One Shot


For most players, the season is now over and it’s time to relax, unwind and think of what you want to improve on for next season. Depending on the level that you play, there are countless things to work on for a hockey player in the off-season. Usually there are 5-10 memories of chances missed or instances where a player wishes that they had been able to change something that they did. It’s much to late to change what has happened last season but preparing yourself to be successful for chances that you will have next season is now more important.

First, rest is important. Make sure that before you start in on your hockey training you have given your body and the hockey muscles (hips, groins, knees, shoulders) significant time to heal from the wear and tear of a long season. Spend time with family and friends away from the rink and the gym. Continuous training for hockey can be detrimental to not only your body, but it can also wear you down mentally. A few weeks or a month without hockey and training on your mind will make you more excited for your return to the gym and ultimately to the ice.

I remember being in my early teens and walking through the rink in my hometown of Wilcox, Saskatchewan during a week of the Notre Dame Summer Hockey School. I walked out to the ice surface to a see Wendel Clark, Maple Leafs legend and Notre Dame alumni, shoot pucks from the slot into an open net. He had about 15-20 pucks and I can’t tell you if he hit his target with every shot but I was amazed at the sound of the puck off the crossbar, posts and even glass while he fired one snapshot after another. I had never seen the wrist strength or power to make a sound like that. I had always been the kid that couldn’t wait to take a big slap shot (still am), but from that point on I knew I needed to work to gain a heavy snapshot.

Rarely in hockey do you have time to let loose with a big slap shot and seldom do you have a one on one opportunity on a goaltender with time to take a shot without a defender trying to block it. It’s possible 80%+ of NHLers have a great shot and 50% of players on each team will have what their own goalies will consider a “bomb”. However, we only know of the actual true snipers because they are the players that are able to showcase their shot with the ability to release it before a defender can block it and the confidence to get into a shooting area and fire the puck.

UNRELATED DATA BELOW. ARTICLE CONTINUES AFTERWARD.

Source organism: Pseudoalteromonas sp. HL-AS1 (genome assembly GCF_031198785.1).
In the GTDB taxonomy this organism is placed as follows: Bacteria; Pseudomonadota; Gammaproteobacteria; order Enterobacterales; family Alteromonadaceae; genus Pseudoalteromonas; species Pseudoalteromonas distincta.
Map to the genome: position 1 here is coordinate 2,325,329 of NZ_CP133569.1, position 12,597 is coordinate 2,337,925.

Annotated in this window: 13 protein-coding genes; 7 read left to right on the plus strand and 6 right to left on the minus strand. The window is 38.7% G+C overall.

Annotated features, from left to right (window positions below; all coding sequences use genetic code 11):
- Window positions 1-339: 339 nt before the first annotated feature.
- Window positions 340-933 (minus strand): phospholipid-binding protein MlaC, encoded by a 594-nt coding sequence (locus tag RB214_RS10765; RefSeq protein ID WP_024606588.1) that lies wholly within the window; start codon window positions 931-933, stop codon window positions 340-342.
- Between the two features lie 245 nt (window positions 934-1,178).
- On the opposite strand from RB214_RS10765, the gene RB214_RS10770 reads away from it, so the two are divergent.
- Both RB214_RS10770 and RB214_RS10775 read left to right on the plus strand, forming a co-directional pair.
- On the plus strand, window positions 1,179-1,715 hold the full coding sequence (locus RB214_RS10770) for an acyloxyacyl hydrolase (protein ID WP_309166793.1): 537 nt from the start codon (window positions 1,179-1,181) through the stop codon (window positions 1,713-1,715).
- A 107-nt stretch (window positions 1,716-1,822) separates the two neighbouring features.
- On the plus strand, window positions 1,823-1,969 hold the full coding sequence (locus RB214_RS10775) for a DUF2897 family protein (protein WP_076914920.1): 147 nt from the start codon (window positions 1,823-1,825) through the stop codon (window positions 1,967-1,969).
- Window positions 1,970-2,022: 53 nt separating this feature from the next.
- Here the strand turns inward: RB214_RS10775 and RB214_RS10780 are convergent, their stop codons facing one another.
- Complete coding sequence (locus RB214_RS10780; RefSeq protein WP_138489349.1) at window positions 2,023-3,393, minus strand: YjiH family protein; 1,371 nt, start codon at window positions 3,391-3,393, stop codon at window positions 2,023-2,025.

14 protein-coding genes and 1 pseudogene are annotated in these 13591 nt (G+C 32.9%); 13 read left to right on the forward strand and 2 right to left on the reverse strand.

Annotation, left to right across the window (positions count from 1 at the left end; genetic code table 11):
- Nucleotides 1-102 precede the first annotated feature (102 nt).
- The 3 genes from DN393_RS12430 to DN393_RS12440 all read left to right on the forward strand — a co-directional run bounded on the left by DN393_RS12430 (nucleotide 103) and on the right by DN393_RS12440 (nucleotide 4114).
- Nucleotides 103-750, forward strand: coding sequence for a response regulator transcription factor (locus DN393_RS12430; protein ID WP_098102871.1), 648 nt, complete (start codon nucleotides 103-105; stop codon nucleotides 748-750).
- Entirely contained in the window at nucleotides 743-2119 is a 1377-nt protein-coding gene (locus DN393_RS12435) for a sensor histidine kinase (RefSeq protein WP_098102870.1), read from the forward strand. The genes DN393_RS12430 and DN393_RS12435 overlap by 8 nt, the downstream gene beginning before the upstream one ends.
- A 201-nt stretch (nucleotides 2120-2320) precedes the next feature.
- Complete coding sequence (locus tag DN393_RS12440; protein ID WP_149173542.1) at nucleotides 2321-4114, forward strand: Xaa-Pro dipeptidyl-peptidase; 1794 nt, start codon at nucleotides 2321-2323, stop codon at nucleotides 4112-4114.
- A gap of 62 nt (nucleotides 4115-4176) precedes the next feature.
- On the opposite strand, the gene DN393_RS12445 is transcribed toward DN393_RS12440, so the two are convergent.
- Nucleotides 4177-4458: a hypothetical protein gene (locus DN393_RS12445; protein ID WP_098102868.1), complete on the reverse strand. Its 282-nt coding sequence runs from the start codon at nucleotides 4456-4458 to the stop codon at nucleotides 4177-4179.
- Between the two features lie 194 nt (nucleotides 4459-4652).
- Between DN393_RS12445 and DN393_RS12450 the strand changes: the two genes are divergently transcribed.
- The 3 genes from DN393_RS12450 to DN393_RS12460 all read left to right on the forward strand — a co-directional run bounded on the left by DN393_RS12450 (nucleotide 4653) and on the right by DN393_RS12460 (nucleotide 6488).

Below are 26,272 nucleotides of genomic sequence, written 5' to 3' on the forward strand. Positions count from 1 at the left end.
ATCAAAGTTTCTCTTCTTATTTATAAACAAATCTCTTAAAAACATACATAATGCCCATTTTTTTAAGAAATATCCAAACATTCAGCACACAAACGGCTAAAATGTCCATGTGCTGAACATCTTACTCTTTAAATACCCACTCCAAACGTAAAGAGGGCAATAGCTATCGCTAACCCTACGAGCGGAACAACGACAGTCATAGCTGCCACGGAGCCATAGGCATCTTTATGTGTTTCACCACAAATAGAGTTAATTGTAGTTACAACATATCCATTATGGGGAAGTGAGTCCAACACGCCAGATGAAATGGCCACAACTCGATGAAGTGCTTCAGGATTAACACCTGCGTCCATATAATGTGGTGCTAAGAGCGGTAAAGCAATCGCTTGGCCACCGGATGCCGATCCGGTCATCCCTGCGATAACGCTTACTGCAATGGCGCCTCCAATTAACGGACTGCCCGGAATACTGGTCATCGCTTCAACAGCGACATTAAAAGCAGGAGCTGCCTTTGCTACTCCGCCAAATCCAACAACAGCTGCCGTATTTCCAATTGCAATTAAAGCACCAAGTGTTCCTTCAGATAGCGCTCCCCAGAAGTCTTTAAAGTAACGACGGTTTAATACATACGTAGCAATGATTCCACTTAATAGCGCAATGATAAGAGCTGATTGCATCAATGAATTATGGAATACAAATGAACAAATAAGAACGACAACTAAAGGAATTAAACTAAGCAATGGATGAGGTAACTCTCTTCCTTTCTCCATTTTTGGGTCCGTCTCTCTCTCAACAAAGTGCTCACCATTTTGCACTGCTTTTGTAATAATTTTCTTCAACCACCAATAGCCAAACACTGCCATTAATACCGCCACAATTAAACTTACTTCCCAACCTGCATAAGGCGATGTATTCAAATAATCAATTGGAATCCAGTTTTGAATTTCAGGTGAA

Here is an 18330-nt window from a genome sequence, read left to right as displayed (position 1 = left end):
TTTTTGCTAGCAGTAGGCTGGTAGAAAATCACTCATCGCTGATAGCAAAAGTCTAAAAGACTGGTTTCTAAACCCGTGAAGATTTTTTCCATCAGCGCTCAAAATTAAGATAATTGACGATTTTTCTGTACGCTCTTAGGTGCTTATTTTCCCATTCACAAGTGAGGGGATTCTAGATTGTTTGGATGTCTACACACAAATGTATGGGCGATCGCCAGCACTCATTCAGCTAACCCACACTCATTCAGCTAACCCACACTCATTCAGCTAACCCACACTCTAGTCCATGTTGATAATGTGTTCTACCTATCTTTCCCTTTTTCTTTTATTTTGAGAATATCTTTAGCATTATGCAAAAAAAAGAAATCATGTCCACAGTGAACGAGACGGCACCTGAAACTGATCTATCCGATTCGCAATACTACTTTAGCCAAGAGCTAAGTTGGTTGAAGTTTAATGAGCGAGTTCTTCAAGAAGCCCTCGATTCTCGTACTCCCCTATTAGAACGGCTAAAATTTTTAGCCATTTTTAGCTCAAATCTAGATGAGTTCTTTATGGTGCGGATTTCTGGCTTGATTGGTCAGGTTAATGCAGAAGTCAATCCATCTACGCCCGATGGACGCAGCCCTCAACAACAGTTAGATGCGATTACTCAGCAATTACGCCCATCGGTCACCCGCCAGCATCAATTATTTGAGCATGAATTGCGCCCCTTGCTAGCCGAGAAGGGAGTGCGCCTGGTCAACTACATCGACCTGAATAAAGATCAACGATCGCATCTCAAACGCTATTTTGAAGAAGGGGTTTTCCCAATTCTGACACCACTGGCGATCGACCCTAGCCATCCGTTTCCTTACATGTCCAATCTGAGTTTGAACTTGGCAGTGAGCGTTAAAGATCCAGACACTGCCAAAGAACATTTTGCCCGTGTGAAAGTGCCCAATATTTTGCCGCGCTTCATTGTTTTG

While I also teach skills training in hockey, I want to give a few tips for those players that either can’t afford to hire a skills coach or live somewhere that ice isn’t available in the off-season. The drill is easy to do at home with just a hockey stick and ball and focuses on possibly a player’s most important skill; shooting release. In today’s hockey, defending teams are taught (and rightly so) to always have sticks in the shooting lane and to use their body to block the puck from reaching the goalie. This drill will help to give you a better chance of getting a shot off before the defender is able to get a stick in the lane. It will also help you to understand where you are best releasing the puck from, giving you your optimal chance to generate a quality shot on goal.

Possibly the most important tip for players of all ages is to recognize your own ideal release point when shooting. Sounds technical, yes, but it’s actually quite simple as most players have a common release point. There is a certain point where you like to, and should, take a wrist/snapshot from. Take one of your sticks that you used from the season and cut it down about the height of your skate blades (you can put an extension in it and re-tape it after if you only have one). Now take a tennis ball or anything that is heavy enough to feel like a puck and find a wall (preferably outside) that you can shoot off of. Take shots with your feet at different points, hands in different positions, pulling the puck towards you with the toe of the stick, and practice shooting with your weight on each foot. If you are a right-handed shooter, you will most likely see that you shoot the hardest with your weight on the right foot and puck close to your right foot (same applies for lefties, with their left foot). By bringing the ball closer to you with the toe of your stick towards your foot before snapping it against the wall you are not only creating momentum, you are also changing the shooting angle that the goalie must adjust to.

Use the different bounces of the ball back to you to practice accepting a bad pass and getting the ball to the ideal point of release for you. Also practice starting with the ball on your backhand and bringing the ball to your release point as quickly as possible to fire it. Do the same starting from behind you and further away from your body. In a game, rarely do you receive the perfect pass and have time to cradle the puck and take your time to hit your spot. One thing to keep in mind while doing this drill off the ice is that during a hockey game, when cruising around the offensive zone as your team has possession, try to be on the balls of your feet (slightly leaning forward) and anticipating the puck coming to you at all times. By practicing getting a puck or ball from wherever you receive it to your release point quickly and being in shooting position, it will only help you to shoot harder. If you have someone to pass to you, even better. Have them alternate where they pass you the ball. Have them bounce one, put one on your backhand, in your feet, etc. If you are able to be on the ice? Even better. But the drill is beneficial both ways.